Plants with Medicinal Properties to Celebrate National Pharmacist Day

Share the flowers!

Medicinal plants have been helping humans heal for centuries, providing everything from pain relief to palliative care. Some of the strongest medicines on Earth are still derived from plant sources, such as drugs used in chemotherapy to ones that regulate heartbeat. Dispensing these potent treatments carefully and accurately are dedicated pharmacists around the world, whom we celebrate each year on January 12th. National Pharmacist Day recognizes the knowledge and attention that goes into this important role by honoring pharmacists for their efforts towards medical care. If you have a pharmacist that’s important in your life, celebrate the day with a fresh bouquet of some of these fabulous pharmacological flowers.

Digitalis purpurea is a tall flower made popular in English cottage gardens. Straight stems reach several feet and are topped with lovely layers of pendulous blooms that droop daintily downwards. Each individual, bell-shaped bloom has a a throat that is lighter in color and spotted with intricate patterns inside. Coming in colors of pinks, purples and sometimes whites, these gorgeous flowers are one of the strongest heart medicines in the world. A cardiac glycoside, the powerful chemicals in foxglove are commonly prescribed to help a heart beat more strongly. Help your pharmacist’s heart beat a little faster with a few fresh stems of foxglove.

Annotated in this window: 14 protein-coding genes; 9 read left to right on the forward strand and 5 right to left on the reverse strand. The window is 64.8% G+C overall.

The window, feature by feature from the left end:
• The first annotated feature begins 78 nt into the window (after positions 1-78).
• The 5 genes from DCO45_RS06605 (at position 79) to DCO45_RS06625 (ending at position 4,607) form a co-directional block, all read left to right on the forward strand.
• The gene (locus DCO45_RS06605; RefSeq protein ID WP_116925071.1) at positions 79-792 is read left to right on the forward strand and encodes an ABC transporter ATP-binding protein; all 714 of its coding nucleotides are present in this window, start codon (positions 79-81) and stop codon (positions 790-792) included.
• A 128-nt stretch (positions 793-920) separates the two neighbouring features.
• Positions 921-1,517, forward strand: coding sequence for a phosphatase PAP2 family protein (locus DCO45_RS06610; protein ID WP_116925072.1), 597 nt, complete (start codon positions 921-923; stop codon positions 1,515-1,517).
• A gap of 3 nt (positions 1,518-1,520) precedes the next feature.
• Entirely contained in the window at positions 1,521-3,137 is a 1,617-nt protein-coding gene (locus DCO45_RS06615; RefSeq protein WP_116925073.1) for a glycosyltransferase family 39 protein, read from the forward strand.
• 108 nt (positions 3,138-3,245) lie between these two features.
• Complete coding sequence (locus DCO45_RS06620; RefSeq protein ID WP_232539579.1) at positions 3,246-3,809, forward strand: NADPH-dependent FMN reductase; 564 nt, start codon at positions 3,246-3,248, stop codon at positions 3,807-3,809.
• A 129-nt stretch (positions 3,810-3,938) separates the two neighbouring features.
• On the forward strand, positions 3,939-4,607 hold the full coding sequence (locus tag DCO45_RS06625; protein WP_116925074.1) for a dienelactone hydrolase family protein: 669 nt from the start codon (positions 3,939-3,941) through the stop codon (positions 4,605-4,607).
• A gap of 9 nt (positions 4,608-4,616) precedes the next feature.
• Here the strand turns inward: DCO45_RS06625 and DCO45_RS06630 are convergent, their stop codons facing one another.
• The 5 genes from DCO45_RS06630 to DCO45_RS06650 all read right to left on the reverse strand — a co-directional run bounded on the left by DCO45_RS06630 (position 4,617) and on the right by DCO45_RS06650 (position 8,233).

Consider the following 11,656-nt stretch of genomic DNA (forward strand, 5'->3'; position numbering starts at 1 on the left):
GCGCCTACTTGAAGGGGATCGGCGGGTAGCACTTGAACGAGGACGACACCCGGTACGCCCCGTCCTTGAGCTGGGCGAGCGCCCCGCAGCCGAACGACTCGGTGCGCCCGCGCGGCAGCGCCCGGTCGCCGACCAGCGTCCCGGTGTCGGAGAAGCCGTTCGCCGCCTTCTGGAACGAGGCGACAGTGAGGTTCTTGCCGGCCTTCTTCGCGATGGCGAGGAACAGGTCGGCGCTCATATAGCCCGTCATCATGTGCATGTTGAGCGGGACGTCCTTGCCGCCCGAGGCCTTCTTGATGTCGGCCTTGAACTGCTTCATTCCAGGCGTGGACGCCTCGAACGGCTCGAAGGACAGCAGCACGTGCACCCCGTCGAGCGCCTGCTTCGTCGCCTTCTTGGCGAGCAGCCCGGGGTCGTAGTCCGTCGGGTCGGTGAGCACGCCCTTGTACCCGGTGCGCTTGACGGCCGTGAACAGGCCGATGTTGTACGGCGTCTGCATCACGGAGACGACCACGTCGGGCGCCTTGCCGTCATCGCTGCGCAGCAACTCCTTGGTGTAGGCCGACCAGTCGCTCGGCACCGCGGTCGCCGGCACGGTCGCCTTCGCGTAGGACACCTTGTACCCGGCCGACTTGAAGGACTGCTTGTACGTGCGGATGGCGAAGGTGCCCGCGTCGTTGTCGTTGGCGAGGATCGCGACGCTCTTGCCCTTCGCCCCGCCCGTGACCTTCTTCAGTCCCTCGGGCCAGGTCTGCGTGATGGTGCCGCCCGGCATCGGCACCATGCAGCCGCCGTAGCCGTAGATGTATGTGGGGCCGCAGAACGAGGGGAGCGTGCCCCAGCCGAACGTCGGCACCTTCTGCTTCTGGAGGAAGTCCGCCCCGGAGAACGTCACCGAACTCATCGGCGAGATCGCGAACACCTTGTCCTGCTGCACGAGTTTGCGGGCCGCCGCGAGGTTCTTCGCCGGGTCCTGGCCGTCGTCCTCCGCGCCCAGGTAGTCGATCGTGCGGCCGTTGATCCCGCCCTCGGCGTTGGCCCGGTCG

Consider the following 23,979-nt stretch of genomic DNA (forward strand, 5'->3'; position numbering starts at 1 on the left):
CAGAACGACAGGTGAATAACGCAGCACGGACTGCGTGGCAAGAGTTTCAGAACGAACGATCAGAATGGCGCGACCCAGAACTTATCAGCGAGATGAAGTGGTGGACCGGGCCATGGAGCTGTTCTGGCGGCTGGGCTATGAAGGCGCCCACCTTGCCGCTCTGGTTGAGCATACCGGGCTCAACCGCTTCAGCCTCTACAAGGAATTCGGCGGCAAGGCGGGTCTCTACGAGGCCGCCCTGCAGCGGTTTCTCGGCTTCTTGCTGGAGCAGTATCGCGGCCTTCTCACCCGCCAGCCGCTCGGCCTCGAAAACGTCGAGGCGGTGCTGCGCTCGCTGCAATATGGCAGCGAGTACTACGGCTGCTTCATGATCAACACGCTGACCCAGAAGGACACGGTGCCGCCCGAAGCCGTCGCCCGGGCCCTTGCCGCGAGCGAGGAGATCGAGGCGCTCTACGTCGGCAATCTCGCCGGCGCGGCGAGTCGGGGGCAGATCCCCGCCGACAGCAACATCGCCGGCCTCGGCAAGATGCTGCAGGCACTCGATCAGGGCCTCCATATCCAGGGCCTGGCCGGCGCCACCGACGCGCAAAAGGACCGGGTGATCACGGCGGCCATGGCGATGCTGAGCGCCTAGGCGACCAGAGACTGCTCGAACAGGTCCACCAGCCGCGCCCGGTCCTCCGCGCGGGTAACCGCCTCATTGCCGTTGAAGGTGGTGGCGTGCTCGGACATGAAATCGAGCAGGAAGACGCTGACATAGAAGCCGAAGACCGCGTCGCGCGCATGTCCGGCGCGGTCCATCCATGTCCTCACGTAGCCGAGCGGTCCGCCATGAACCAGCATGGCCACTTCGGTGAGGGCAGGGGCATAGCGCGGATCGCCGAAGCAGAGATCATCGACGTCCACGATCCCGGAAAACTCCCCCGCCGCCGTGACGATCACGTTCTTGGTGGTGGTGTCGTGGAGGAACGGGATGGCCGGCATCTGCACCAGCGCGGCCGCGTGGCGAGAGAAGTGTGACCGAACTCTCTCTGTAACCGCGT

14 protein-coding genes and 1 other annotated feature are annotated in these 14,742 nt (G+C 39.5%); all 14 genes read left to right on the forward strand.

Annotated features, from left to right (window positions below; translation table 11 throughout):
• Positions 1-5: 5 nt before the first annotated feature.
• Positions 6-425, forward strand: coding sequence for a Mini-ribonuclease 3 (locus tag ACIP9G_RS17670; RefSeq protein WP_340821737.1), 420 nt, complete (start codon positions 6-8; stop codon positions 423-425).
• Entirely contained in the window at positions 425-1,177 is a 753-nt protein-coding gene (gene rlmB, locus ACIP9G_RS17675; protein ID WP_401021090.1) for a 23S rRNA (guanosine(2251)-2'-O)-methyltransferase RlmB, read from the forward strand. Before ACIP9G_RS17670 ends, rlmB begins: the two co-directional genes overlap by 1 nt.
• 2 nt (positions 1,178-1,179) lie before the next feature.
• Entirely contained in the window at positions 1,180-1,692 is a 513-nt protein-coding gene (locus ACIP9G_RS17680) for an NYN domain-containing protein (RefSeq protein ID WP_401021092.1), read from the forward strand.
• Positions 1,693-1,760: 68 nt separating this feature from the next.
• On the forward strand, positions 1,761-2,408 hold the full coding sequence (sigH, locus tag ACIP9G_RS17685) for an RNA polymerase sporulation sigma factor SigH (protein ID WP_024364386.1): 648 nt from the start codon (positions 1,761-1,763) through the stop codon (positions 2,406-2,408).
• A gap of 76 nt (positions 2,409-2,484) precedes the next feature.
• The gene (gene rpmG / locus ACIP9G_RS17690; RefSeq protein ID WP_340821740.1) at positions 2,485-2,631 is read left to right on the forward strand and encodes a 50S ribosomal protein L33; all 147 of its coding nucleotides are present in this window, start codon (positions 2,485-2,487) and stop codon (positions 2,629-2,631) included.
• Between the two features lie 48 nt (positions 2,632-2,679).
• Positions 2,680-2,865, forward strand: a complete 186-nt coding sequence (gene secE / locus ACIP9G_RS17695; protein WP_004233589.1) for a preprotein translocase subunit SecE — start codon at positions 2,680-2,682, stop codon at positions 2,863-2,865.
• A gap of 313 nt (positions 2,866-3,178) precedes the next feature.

Madagascar PeriwinkleVinca
Sometimes known as vinca, this pretty annual commonly grown in flower beds is one of the leading treatments for leukemia and lymphomas. Shiny green leaves stand upright from the short, straight stems and are topped by pretty pink or white flowers that often had a darker center. In the Victorian language of flowers, vinca is said to represent love and the pleasures of memories. Make a memorable impression on a pharmacist who is dear to you with these potently pretty flowers.

Perhaps one of the more chemically active plants cultivated by humans, the colorful poppy, Papaver somniferum, is the main ingredient in morphine and codeine, as well as the narcotic heroin. Tall, slender stems hold up fuzzy, perfectly-formed buds that open up to reveal papery petals in a variety of flashy colors. There are several different species of poppies available from florists that will delight on National Pharmacist Day.

These medically-important flowers may be ones that your pharmacist recognizes in milligram pill, but may have never seen in bloom. Surprise them this January 12th with a healthy does of flowers.

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